Whatever floats your boat...
It’s an odd thing to mourn the passing of a public figure. I’m not referring to the “saddened to learn of their passing” kind of sentiment, but the kicked-in-the-gut misery of grief that’s usually reserved for the loss of those we knew and loved. It seems somehow inappropriate to truly grieve for people we didn’t know—but knew of. There really isn’t a name for this variety of grief nor any social convention for comforting those experiencing it.
I’ve been deeply mourning the loss of the writer Sue Grafton for the last four days. I have not grieved like this for the loss of a public figure since John Lennon died. In fact, John received a measure of grief in my heart that was equal to the grief I have experienced for personal friends. I grieved for a long time for him and I expect I will experience the same for Sue Grafton.
Both of these artists touched me deeply. Many other artists have touched me deeply too, people whose passing saddened me. But John Lennon and Sue Grafton shared the capture of my perpetual interest in them—until each of them died, I was always looking forward to what they might do next, how they were going to touch me next. Both of them simply got better and better at what they did. Other artists have touched me only for a time in my life and then my interest moved on. John Lennon and Sue Grafton spoke to me each in their way and never stopped speaking until death interrupted them.
John Lennon moved a whole generation of people and when he died, nearly everyone I knew was experiencing the same grief I was. It was a great balm to share that grief. But John Lennon became a public figure when fame was a more homogenized phenomenon. Literally every American my age knows of him. Since his time, fame has become more esoteric and as stratified as a point of bandwidth. Not all readers have heard of Sue Grafton, not even all mystery readers, even though she is considered a titan of the genre. To many people the mystery genre seems a trifling and superficial entertainment, even when compared to pop music, so to admit to anyone that my heart is aching because a mystery writer passed away sounds downright loopy.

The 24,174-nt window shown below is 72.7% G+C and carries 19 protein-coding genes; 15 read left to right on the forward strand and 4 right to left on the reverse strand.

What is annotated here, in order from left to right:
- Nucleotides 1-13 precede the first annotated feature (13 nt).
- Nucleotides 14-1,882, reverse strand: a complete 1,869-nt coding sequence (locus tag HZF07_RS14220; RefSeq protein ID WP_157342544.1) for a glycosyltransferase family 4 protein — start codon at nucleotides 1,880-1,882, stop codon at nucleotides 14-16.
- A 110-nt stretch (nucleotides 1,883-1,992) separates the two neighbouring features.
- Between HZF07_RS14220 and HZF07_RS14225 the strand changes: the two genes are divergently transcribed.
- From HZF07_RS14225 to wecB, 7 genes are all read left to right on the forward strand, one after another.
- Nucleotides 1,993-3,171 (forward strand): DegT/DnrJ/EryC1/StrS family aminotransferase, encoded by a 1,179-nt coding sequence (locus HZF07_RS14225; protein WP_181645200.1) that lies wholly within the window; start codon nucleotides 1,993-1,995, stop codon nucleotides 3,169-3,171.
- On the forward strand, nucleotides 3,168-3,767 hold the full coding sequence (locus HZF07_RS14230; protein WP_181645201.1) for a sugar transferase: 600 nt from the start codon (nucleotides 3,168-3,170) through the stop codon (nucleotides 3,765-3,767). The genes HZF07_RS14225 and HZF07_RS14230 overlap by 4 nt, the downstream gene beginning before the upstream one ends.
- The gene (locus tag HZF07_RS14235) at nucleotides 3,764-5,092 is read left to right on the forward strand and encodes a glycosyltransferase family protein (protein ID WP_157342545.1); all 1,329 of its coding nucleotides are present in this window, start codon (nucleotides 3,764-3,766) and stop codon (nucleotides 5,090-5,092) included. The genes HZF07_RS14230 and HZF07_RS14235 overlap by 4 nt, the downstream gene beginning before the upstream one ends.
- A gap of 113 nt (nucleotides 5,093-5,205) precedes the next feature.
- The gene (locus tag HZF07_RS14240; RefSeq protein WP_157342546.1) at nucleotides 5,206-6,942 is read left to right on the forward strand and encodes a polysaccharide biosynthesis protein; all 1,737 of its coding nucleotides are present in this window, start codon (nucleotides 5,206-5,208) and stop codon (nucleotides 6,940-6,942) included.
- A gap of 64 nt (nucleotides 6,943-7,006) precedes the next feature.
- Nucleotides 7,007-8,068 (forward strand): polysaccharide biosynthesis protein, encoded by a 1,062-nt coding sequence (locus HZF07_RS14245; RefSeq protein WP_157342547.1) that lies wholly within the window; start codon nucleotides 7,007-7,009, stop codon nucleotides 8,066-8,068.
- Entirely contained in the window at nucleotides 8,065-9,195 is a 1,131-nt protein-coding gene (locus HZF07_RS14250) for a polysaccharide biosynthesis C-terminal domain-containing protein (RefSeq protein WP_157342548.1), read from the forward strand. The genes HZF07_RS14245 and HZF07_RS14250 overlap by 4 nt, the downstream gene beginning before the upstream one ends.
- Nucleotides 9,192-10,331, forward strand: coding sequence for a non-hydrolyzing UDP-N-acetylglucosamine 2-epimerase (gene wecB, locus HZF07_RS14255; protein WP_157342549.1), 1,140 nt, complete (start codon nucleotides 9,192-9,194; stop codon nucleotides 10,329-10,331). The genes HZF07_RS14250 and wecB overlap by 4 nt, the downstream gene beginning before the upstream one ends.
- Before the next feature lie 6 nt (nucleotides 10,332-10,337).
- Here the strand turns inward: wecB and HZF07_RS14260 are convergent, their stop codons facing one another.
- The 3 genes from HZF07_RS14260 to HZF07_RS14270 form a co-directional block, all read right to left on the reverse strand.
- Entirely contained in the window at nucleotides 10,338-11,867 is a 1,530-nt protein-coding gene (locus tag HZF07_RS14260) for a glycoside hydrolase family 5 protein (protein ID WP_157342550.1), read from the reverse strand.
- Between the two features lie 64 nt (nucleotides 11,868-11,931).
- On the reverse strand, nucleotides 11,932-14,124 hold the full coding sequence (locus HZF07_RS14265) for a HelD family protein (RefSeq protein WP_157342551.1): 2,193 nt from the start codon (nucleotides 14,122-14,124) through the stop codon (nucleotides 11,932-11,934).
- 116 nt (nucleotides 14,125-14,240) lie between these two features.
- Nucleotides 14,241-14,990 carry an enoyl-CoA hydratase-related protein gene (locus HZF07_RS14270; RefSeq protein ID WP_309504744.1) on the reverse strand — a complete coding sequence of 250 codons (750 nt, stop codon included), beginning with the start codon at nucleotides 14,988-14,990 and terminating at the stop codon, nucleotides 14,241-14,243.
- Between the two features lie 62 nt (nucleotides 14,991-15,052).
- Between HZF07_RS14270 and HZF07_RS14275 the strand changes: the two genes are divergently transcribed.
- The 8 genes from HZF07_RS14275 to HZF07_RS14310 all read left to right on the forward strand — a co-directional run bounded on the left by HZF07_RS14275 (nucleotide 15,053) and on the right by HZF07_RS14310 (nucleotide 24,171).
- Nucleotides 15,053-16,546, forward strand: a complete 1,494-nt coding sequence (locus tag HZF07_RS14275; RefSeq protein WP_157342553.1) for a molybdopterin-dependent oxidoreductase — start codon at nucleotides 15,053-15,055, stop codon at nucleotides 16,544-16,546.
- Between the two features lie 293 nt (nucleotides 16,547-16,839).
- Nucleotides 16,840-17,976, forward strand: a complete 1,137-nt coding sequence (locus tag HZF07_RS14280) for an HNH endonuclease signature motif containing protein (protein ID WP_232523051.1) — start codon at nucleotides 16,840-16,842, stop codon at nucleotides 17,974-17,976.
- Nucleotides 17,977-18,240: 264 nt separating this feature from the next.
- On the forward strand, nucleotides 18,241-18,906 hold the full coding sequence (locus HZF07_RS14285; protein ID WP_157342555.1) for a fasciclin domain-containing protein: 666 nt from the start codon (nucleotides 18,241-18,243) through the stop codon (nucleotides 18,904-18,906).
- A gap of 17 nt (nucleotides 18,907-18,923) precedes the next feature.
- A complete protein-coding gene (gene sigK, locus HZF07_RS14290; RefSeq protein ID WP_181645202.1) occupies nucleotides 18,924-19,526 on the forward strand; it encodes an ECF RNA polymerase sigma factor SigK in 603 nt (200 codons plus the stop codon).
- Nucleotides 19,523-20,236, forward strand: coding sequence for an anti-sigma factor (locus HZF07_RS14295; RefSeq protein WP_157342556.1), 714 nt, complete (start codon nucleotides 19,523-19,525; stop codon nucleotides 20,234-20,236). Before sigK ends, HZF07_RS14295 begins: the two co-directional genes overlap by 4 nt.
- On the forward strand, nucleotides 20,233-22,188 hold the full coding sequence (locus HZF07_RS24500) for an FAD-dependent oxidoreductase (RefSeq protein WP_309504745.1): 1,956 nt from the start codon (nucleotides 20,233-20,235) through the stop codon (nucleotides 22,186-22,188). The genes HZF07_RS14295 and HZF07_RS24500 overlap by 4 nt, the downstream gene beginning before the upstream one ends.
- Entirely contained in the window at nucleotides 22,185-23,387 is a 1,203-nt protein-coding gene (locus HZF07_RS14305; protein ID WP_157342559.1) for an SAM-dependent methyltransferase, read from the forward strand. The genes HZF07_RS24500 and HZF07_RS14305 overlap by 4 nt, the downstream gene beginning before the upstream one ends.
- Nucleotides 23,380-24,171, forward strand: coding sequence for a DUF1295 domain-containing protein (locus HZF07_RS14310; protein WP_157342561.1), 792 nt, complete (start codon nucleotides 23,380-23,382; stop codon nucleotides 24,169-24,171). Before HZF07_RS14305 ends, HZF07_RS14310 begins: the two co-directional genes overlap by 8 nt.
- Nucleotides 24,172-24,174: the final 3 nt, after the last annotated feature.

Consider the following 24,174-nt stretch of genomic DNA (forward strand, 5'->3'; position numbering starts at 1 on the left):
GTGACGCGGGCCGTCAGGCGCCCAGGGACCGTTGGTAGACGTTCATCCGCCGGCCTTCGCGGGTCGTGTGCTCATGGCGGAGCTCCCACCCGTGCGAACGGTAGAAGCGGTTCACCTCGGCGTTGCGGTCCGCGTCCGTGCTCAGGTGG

But here’s the ache of it: public figures touch other people’s lives, often in profound, direct, and personal ways. Sue Grafton, for instance, got to crawl around in my head for the last 35 years and plant characters and vistas and new insights in me. But with public figures, we non-public folks don’t touch them back, except in the indirect way of helping to provide their livelihood. It’s a one-way communication for which, when we’ve been profoundly moved, we can hardly provide thanks. There is a twisted loneliness inherent in that, the kind of loneliness that could be assuaged a bit by sharing one’s grief.
If only admitting to such a grief weren’t so damned loopy.
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